The Greek Government decided to abandon the agreed structural reforms in the healthcare system — such as the reform of the primary-care sector, the introduction of therapeutic protocols, patient registries, health technology assessment, etc. — which would have made the healthcare system sustainable and generated revenues within the existing budget. Instead, it decided to go on with the horizontal cut in spending that cumulatively added up to a 61% reduction.

Also, in order to deal with a generally inelastic demand for medicines, the government preferred to impose two different claw-back mechanisms and multiple rebates on the country’s pharmaceutical industry, not only hampering the competitive advantages of Greek pharmaceuticals, which constitute the country’s second largest export product, but also harming the prospects of the industry’s viability, putting thousands of jobs at risk.

1. Does this double claw-back, accompanied by multiple rebates, exist in any other pharmaceutical industry within the EU?

2. Is the double claw-back imposed compatible with internal market competition regulations?

3. Was the decision to abandon the healthcare system reforms and instead impose the harmful double claw-back mechanism a Greek Government decision, or was it a measure imposed by the Troika?

Answer given by Mr Moscovici on behalf of the Commission

According to Article 168, paragraph 7 of the Treaty on the Functioning of the European Union (TFEU), the Union action shall respect the responsibilities of the Member States for the definition of their health policy and for the organisation and delivery of health services and medical care. Hence, it is foremost for Member States to decide on how to ensure access to healthcare for their populations.

The Commission supports the intention of the Greek Ministry of Health to enhance the cost-efficiency and effectiveness of the Greek National Health System as well as the quality and accessibility of public healthcare in order to fully meet the health needs of the population but also to ensure sustainability.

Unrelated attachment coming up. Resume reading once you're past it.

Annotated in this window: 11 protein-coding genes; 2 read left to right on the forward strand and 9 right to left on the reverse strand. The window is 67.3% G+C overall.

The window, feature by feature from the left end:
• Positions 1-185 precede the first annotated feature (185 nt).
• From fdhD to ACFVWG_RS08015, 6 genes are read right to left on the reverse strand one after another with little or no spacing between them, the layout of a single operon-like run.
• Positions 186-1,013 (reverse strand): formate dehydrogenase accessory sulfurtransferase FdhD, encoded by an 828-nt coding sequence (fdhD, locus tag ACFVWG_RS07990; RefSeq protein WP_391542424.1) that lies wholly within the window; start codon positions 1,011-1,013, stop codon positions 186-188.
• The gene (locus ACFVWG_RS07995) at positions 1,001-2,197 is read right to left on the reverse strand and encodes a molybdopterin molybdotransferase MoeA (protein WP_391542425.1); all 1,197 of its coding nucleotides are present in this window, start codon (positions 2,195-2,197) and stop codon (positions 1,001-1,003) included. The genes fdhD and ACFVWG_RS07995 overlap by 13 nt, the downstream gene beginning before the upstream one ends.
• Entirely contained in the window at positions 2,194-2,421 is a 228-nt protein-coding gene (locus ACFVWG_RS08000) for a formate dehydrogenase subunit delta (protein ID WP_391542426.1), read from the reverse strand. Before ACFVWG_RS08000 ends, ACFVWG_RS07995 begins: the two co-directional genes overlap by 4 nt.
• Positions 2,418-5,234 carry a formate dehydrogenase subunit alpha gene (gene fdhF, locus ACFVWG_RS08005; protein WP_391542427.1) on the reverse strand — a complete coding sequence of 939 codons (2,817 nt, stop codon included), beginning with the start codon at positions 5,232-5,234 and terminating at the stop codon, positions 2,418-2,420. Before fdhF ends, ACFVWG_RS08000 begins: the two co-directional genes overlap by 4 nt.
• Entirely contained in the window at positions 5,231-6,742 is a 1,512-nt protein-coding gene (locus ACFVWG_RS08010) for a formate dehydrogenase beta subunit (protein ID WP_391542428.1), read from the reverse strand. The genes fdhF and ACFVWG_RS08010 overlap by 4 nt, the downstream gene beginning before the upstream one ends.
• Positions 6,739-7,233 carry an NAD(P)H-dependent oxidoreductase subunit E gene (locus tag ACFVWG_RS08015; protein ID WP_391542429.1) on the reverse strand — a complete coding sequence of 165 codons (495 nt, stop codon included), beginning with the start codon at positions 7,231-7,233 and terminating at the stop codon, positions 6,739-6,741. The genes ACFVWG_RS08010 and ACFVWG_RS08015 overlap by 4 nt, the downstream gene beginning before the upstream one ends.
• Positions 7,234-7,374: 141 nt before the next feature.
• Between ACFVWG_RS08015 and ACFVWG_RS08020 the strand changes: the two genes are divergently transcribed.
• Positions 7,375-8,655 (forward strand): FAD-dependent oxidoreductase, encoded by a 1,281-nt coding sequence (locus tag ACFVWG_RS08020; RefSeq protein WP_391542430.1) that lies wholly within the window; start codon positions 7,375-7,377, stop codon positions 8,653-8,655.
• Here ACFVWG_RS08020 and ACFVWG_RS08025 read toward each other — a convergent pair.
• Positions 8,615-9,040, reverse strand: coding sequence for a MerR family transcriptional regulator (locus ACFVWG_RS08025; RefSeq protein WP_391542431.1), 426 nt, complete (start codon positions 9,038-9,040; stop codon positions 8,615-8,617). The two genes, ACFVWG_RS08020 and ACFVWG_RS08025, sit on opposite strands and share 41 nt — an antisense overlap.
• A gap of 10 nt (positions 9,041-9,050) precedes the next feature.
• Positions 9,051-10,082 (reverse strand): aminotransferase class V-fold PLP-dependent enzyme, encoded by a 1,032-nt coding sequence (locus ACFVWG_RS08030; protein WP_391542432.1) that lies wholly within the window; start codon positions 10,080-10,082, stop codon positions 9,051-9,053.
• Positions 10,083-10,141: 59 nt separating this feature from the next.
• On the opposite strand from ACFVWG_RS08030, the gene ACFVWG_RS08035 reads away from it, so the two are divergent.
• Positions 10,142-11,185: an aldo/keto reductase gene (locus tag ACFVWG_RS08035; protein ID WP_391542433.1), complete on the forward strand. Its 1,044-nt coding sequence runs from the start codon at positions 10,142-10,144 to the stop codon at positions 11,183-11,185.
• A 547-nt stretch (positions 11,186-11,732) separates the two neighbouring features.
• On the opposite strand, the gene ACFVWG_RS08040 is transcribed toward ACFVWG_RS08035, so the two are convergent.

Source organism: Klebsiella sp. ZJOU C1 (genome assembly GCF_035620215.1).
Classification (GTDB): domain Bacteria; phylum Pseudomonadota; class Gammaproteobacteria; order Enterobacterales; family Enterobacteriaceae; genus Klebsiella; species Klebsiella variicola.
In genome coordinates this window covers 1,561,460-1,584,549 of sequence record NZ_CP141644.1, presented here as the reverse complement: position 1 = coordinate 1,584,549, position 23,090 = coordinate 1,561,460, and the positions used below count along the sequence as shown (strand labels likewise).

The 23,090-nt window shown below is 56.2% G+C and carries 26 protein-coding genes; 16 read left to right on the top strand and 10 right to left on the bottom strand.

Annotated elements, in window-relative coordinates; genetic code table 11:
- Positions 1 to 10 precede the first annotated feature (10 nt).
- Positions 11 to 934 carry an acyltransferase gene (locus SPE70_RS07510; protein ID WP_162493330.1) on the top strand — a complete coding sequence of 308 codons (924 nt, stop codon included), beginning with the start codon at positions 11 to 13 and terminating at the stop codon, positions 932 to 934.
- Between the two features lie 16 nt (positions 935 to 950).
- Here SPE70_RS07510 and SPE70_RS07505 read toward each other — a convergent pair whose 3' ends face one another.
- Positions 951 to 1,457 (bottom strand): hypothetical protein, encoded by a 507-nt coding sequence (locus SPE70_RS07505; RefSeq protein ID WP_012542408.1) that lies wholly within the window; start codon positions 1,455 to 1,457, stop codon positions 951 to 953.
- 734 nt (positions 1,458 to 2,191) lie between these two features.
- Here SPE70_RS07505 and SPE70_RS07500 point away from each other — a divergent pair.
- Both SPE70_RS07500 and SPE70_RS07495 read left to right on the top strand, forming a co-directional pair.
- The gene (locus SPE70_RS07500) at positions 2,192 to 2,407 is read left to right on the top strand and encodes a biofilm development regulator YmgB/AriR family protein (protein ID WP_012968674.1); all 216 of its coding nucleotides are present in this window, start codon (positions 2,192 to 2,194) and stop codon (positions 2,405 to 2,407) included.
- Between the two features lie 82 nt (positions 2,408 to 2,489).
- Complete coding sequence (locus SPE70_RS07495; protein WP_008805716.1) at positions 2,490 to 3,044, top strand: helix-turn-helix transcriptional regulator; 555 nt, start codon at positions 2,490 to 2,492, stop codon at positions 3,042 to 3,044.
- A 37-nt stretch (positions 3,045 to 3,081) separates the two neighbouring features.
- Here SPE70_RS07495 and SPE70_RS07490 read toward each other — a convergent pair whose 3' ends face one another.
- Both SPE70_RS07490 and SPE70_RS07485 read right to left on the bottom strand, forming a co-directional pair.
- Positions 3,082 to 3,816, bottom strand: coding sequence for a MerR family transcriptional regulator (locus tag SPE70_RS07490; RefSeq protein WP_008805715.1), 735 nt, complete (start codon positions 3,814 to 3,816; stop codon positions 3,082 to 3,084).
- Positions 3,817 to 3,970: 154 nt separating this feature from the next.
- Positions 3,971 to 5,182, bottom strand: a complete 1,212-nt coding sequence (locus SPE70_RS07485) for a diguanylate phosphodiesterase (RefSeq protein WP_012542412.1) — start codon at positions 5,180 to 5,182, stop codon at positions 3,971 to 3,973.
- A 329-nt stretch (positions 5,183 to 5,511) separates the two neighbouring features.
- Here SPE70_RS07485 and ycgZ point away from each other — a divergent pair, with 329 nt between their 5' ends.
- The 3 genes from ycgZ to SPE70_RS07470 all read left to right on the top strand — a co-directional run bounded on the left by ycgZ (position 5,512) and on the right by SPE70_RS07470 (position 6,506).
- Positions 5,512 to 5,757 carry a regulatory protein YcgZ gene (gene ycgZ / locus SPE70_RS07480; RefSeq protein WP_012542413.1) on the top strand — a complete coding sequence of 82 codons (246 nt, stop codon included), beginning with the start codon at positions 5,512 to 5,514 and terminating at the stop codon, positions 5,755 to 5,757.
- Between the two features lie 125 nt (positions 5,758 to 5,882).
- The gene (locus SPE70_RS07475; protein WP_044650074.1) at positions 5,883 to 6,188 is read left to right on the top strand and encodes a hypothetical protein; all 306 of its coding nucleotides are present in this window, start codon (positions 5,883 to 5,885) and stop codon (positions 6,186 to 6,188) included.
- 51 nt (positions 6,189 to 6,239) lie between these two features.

The capping target and claw-back for the pharmaceutical budget were legislated by Greece in the context of the Memorandums of Understanding (MoU) agreed with the Greek authorities under the successive Assistance Programmes. This type of mechanism is used widely throughout Europe(1) and can be an effective way of controlling pharmaceutical expenditures without endangering access to pharmaceuticals.

In Greece it has been paired with structural measures to ensure high quality care is sustainable for Greece and accessible for the citizens, The Greek authorities have, under the latest MoU, committed to continue these efforts(2) by, amongst others, developing additional prescription protocols, improving the incentive structure of pharmacists, setting up a new Health Technology Assessment institute to inform reimbursement and rolling out a new Primary Health Care system. In order for conducting some of these reforms, they benefit from technical support provided by the Structural Reform Support Service of the Commission.

(1) Economic Papers 461 | September 2012 ‘Cost-containment policies in public pharmaceutical spending in the EU’ Carone, Schwierz, Xavier
(2) Memorandum of Understanding, 2015